Page  5 HISTO RY --OFTHE SETTLEMENT OF MUSKEGON. BY HENRY It. I-IOLT. The history of Muskegon, so far as we have been able to learn any items in regard to it, has its origin in 1812, when John Baptiste Recollect began to occupy a trading post, which was sit-- uated about twenty rods west of the mouth of Bear Lake. This was the first trading post on Muskegon lake, and was occupied for a number of years, the remains of the chimney still being visible as late as 1836. During the spring of the first year of his residence here it became necessary for Recollect to go to a military station at the mouth of St. Joseph riveri and he made the trip in one day, having swam the Grand and Kalamazoo rivers, and forded the other streams. Pierre Constant built the next trading post near the G. J. Tillotson mill at Bluffton, which he occupied until his death in S128. His oldest daughter, Louise Constant, who was then 'seventeen years of age, and who had already been bookkeeper for her father for five years, continued the business successfully for six years until she married WVilliam Lasley, who started the same business about that time. Mrs. Lasley, who is the mother of S. H. Lasley, of Montague, is still living, making her home at Oshkosh, Wisconsin. The next was built in 1830, by Joseph Daily, near the Rodgers foundry, and was occupied by him until IS34, when he sold it to Louis B. Baddeau. George Campau also built a trading post in 1833, near the present site of the Swan, White & Sm~ith mill, and'occupied it until IS35.

Page  6 o MUSKEGON PIONEER ANNUAL. The territory embraced within the limits of the present townships of Norton, Fruitport, Ravenna, Chester, Moorland, Casnovia, Eggleston, Muskegon, Laketon, Lakeside, and the city of Muskegon, was organized by a provision of section it of an act of the State Legislature, approved December 30, IS37, into one township, and called Maskego.. The act was passed at the first session after the State was admitted into the Union. This'section was repealed in 1838, and the same territory was organized as the township of Muskegon. At this time, and for several years after, there was quite a diversity of opinion in regard to the correct spelling of the name, as will appear by reference to various acts of subsequent legislatures. In 1841 an act was passed, by the provisions of which the unorganized county of Oceana was attached to the township of Muskegon for judicial purposes, and' in 1845 certain territory was detached from the township of Maskego and organized into the township of Norton. This confusion in regard to the name ended in the re-establishment of Muskegon postoffice in 1848. The first township meeting was held in 1838, when township officers were elected. The following is a copy of the record of this township meeting as the same appears in the record book of the township: TOWNSHIP MEETING. We, the undersigned inspectors of election, do hereby certify that an election held at the house of Newell & Wilcox, in the township of Muskegon, on the second day of April, 1838, pursuant to the act organizing the county of Ottawa, in the State of Michigan, for the purpose of electing township officers. The following persons were duly elected to the respective offices, to-wit: For Supervisor..................... Erastus Wilcox. For Town Clerk................. Theodore Newell. r............. Daniel Piper. For Justices of the Peace.........Horace Wilcox......... Benj. H. Wheelock............... Lyman Fish.........Chlristopher Frizine. For Assessors.......................Daniel Piper........... Erastus W ilcox.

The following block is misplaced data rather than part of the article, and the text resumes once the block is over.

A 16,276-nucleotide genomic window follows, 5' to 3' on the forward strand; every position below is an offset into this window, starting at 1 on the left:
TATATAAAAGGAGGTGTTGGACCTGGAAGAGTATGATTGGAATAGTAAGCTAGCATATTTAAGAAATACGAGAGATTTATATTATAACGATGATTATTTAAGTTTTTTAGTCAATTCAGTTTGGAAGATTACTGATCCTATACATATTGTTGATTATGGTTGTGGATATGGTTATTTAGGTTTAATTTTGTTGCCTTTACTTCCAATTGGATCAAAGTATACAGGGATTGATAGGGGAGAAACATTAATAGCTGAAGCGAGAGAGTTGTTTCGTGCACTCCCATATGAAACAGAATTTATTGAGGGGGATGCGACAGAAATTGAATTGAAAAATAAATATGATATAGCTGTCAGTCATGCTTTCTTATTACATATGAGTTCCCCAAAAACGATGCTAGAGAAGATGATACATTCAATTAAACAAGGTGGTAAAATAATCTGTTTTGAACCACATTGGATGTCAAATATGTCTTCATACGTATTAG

Page  7 EARLY HISTORY. 7 For inspectors of thePoor.............. Lyman Fish. o.....r............Louis B. Baddeau. I.........Winm. C. Vanozdue. For Comm'rs Highways...........Henry Penoyer........... Theodore Newell. S................Horace Wilcox. For School Inspectors............... A J. Allen................ C; F ryzine. For Collector.....................John Richards..........John Richards. For Constables.....................James Green. or.... C l..Phelix P. 3utterfield...............Joseph Stronach.. Given under our hands at 5Muskegon this second day of April, 1838. JONATHAN H. FORD, Inspectors LYMAN FISH, of Election. WM. C. "VANOZDUE, The foregoing were the first officers of the township, and it does not appear that there was any contest over their election, and it may be added that it is not known that any. of their number is now living. It appears from the record that there were thirty votes cast at the township meeting in April, IS39, and that there was quite a contest over the result, there being three candidates for supervisor, of which votes Lyman Fish received sixteen, Erastus Wilcox twelve, and Theodore Newell two. The contestants for the other offices were about as numerous and the votes about as much scattered. Politics first made its appearance at the State election held in the township, on the fourth and fifth days of November, 1839-the election being held two days-when Gov. William Woodbridge was the Whig candidate for Governor, and Elon Farnsworth was the Democratic. The following is the result of the election in Muskegon township as appears by the township record. The territory embraced at that time is substantially the same as that at present in